Welcome to the Specialization!

As I listened to the talks given by the professors during the Sachs Lecture Series during the 2014-2015 school year, I recalled my own teacher education. There were so many doorways of possibilities opened to me during my teacher preparation, but as I listened to the eminent professors articulate their visions about what teacher education could be and should be, I was struck by how many doors were closed, or never even appeared in the wall for me. Teacher education–as a process, as a field of scholarly inquiry, as a form of social justice–has so much potential, and so much room for growth.

For me as an aspiring scholar and lifetime teacher, the launch of the doctoral specialization in Teacher Education is not just a new set of courses to guide my practices with pre-service teachers and future research. It represents an opportunity to become a part of a community across Teachers College that is committed to educating teachers together, rather than in isolation.

Please look around the website, email us if you have any questions about the specialization, and feel free to comment here on your experiences as a pre-service teacher, or what you hope to learn from the doctoral specialization!
–Jenna Morvay
2nd Year Doctoral Student
Research Assistant, TCTI

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One thought on “Welcome to the Specialization!

  1. One topic worth additional exploration is a discussion of the possible defenses for the various attacks teacher education receives, and how we as teacher educators can take part in these exchanges. Such attacks are, increasingly, more frequent and intense. A particular egregious example of an organization making its name by laying waste to teacher preparation is the National Council on Teacher Quality, which Dr. Pallas recently wrote about on the TC web site at http://www.tc.columbia.edu/articles/2015/october/tcs-aaron-pallas-the-national-council-on-teacher-qualitys-teacher-education-r/.

    Dr. Pallas is right to criticize the NCTQ reports on teacher preparation. The NCTQ’s methodology is laughable. They assign ratings based on reviews of course lists and descriptions, numbers of hours of clinical experiences, program web sites, and any other information they can coax teacher preparations into providing them. To my knowledge, they rarely, if ever, talk to participants in these programs, either pre-service teachers or program faculty and staff. Would you be able to evaluate a university, or even a single professor, simply by reviewing documents related to their programs or courses? I guess you could, but I’m not sure what your evaluation would really say about the experience of studying in the program or course. It would tell you something about paperwork, at least.

    The main example provided by Dr. Pallas deals with one of the teacher preparation programs housed in the Program in Social Studies. According to Pallas, NCTQ assigned low marks to the program, claiming it lacked content-specific courses that are required of any certification program in New York State. These requirements are in plain sight, located online and presumably in any institution preparing candidates for certification.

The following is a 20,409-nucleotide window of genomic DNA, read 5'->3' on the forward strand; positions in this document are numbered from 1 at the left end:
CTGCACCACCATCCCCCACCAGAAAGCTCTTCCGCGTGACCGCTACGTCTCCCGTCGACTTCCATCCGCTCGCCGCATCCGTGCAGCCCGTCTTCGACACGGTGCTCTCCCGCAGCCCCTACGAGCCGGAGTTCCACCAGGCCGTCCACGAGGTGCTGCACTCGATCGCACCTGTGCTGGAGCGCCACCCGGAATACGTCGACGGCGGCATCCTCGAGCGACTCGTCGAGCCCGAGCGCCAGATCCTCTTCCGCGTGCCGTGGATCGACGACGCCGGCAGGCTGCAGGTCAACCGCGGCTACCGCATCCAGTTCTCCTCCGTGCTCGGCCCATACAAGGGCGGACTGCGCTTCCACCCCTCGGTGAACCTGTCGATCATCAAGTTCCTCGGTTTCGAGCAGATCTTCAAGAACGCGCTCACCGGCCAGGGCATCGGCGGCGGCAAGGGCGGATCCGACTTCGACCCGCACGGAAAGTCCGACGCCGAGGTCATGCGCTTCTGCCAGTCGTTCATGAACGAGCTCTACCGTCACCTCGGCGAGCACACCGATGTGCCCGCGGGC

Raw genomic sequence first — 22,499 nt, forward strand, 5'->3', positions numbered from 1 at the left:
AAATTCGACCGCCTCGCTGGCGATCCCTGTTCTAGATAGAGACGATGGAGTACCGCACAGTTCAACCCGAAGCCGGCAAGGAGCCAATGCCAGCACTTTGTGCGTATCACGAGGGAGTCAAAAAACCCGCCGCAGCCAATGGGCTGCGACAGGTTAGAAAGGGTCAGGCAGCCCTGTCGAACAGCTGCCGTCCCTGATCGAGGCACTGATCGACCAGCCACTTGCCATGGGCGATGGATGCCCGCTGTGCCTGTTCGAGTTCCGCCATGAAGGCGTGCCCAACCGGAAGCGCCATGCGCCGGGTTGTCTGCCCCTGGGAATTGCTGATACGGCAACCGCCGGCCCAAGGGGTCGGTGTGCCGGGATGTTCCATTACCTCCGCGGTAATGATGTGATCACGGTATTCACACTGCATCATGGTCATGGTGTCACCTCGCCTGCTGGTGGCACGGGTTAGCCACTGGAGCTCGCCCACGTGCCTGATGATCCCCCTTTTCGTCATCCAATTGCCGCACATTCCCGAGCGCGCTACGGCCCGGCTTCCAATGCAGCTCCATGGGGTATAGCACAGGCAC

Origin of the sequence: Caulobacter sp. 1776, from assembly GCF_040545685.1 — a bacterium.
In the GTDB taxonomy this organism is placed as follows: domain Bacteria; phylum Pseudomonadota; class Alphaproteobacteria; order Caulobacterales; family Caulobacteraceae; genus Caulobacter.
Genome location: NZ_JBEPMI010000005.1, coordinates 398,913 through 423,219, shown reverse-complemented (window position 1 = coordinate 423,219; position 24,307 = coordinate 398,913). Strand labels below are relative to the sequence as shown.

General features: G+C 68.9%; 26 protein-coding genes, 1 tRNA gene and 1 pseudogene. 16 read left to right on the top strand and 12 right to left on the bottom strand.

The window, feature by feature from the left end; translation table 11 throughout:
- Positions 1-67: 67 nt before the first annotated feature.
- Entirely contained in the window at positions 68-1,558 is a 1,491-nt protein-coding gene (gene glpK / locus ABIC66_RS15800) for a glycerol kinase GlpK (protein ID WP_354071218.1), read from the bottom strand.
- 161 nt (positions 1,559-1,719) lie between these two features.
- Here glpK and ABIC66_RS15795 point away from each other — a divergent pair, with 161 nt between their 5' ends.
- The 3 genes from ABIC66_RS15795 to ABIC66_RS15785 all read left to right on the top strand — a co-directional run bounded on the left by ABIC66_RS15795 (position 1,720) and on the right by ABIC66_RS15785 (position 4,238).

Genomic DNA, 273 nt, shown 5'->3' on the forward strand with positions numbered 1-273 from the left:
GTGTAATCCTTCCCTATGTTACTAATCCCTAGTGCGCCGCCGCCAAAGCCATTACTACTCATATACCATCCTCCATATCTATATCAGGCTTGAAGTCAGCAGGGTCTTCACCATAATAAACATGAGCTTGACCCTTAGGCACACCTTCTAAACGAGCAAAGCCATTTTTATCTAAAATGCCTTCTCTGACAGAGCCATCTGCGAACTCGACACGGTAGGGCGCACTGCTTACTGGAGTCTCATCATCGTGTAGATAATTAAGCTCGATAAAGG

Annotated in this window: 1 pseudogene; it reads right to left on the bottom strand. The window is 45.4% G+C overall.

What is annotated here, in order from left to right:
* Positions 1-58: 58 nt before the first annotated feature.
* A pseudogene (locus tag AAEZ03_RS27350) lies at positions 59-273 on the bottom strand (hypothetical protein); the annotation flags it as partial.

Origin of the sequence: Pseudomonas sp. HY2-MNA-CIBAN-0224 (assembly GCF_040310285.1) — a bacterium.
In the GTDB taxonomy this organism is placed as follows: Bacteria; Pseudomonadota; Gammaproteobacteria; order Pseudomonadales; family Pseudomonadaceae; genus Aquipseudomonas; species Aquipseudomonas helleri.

Is this the best way to resist efforts by individuals and organizations like NCTQ to discredit teacher preparation programs? Essentially, Dr. Pallas is making an apples to apples argument; while NCTQ says the social studies program in question lacks some of the apples, Pallas claims it does, just by virtue of the fact that it is an approved program in New York. Nothing he’s saying is wrong, and I don’t mean to suggest that the Program in Social Studies has a program lacking in this or that.

    What about the substance of these programs? The quality of teaching? The kinds and types of field experiences, and how those experiences are interrogated and integrated into previous experiences with classrooms and teaching? The kinds of information that wouldn’t be present in a mere list of courses or certification programs? To find out information on what I’ve called substance, one would need to delve far deeper into the experiences provided by teacher preparation programs, and how these experiences prepare pre-service teachers for the challenges and complexities they will face in schools. NCTQ doesn’t want to involve themselves in such intricate research, as this would require far more effort, and might refute many of their criticisms of preparation programs, perhaps in many programs across the country.

    While I hope to get much out of the teacher specialization program, I definitely want to walk away being able to think about these criticisms, and defend against them–or even levy them, where appropriate. I, like the NCTQ and others, have been guilty in the past of making judgments about programs based on very limited experiences with them. It’s time to better understand teacher preparation programs, rather than simply rip them to shreds and subject them to alternative, easy entry programs. Our specialization will hopefully provide opportunities to do this, and much more.

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